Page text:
(SAN FRANCISCO) — The Federal Aviation Administration is no longer allowing visual approach landings at San Francisco International Airport to foreign airlines landing there, ABC News has learned.
“Apparently the FAA is seeing that foreign carriers are not able to handle this visual approach at SFO and they’re no longer allowing anybody except U.S. crews to hand fly approaches into SFO,” says ABC News aviation consultant Col. Steve Ganyard.
Ganyard says the new policy is no doubt a result of the July 6 Asiana Airlines crash landing in which three people died.
The Boeing 777, which originated in Seoul, South Korea, was carrying 291 passengers and 16 crew members when it crash-landed on the airport runway and burst into flames.
The National Transportation Safety Board has not yet determined the cause of the crash. However, investigators have said Flight 214 was flying “significantly below” its target speed during approach when the crew tried to abort the landing just before the plane crashed onto the runway.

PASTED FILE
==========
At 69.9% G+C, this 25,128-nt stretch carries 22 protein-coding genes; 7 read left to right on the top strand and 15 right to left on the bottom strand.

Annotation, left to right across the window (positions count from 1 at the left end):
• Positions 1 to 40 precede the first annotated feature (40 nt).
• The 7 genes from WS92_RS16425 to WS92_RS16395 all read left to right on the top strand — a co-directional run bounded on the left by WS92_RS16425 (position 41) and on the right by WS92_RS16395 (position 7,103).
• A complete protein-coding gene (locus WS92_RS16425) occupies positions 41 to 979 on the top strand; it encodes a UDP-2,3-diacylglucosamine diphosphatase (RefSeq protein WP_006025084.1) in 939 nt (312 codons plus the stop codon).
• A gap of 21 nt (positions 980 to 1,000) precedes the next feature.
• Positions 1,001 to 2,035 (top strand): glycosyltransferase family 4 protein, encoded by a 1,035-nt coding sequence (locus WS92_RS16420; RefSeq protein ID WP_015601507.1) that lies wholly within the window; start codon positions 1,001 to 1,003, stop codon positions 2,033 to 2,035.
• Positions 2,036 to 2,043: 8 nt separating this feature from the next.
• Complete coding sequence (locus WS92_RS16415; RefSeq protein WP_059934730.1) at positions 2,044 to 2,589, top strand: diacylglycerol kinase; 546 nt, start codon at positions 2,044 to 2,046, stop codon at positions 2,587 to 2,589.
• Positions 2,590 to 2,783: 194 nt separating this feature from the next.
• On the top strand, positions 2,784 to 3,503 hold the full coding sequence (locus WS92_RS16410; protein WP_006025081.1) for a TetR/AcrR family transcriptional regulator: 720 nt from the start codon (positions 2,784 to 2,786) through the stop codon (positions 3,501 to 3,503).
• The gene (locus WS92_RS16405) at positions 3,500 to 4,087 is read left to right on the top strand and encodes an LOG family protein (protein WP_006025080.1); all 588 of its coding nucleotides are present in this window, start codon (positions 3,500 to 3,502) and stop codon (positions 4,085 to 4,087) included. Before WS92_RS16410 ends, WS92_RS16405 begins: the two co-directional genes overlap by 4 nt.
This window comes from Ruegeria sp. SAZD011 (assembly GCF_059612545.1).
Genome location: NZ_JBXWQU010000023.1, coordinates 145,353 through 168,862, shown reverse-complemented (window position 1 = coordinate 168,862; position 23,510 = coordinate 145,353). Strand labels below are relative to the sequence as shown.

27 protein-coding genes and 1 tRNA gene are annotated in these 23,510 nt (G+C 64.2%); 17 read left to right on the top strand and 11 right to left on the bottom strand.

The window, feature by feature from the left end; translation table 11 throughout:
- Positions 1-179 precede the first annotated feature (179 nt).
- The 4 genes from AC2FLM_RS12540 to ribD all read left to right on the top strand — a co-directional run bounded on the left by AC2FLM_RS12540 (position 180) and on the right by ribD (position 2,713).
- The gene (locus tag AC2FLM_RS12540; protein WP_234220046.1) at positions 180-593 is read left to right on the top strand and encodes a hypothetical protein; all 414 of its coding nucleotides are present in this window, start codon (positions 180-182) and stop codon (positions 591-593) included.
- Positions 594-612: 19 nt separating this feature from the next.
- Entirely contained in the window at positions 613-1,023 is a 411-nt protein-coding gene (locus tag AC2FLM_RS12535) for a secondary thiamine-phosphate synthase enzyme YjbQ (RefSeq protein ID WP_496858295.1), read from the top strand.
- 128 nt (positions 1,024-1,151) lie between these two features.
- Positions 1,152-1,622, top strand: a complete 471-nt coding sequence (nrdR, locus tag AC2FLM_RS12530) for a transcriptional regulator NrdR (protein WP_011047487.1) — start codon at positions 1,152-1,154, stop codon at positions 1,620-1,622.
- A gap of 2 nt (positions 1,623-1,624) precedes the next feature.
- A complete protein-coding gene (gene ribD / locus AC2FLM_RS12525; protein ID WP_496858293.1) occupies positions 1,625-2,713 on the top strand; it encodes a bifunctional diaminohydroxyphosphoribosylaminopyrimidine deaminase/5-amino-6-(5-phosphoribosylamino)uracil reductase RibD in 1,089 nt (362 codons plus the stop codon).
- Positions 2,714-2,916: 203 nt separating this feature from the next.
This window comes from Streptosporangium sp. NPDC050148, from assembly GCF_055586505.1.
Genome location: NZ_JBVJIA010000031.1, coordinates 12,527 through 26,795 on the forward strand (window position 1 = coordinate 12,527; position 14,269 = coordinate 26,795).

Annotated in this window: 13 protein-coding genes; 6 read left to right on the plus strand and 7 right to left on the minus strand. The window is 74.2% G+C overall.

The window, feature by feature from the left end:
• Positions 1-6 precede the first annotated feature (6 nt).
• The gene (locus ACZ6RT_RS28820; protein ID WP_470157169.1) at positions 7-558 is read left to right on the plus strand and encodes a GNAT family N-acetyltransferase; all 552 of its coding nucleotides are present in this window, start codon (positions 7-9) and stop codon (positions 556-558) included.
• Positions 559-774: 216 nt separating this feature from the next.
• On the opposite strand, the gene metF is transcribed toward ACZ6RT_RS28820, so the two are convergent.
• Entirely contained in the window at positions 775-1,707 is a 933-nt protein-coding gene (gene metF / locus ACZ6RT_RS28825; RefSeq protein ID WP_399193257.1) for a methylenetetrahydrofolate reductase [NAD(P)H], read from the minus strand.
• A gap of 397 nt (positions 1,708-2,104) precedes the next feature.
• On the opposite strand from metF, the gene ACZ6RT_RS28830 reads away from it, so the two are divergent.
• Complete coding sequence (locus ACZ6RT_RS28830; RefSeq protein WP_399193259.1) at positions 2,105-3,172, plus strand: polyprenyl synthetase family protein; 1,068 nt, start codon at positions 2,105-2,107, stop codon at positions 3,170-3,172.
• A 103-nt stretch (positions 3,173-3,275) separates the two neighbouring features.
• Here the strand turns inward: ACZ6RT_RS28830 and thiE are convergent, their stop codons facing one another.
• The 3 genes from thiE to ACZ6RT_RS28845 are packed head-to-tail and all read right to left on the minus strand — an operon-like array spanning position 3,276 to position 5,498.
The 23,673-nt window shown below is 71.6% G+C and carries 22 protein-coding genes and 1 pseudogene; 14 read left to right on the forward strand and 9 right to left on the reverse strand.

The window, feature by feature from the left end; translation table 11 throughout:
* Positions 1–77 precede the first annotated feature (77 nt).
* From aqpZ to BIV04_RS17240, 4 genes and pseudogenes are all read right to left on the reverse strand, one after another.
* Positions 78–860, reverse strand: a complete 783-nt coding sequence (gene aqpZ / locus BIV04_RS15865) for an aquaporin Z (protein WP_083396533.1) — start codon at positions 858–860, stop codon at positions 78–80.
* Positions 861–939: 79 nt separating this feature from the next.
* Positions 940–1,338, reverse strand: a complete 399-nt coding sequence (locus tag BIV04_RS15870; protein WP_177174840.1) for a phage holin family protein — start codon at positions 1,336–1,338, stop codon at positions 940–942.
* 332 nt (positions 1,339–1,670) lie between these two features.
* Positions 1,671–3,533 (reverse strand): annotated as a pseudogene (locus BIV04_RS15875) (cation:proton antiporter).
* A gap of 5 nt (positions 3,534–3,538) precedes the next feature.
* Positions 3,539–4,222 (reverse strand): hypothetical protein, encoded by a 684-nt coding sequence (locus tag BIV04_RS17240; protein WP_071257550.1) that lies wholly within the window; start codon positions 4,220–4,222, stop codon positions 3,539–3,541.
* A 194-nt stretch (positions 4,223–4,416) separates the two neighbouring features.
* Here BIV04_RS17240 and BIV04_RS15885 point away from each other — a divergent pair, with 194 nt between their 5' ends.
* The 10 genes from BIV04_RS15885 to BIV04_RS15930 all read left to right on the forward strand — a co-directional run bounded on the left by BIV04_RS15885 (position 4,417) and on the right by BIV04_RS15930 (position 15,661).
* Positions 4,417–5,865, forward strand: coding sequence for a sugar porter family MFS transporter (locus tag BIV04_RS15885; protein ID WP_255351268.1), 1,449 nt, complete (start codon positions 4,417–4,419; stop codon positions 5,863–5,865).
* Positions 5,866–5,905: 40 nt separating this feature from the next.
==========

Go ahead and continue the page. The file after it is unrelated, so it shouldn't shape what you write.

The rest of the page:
Ganyard says the policy change is also in response to an increase in “go arounds” by foreign crews landing at the airport.
“Apparently in the past couple weeks we’ve seen more of these visual approaches that have not gone as well as they should have and these aircraft have done what’s called waving off, which means they go around…bring up the gear and they go around and they try again,” he says.
Ganyard notes that the FAA is only focusing on foreign carriers, not U.S. carriers: “They’re saying they’re only seeing these problems with foreign carriers which raises the question: Are foreign carriers trained to the degree they need to be to fly within U.S. airspace?”
Copyright 2013 ABC News Radio
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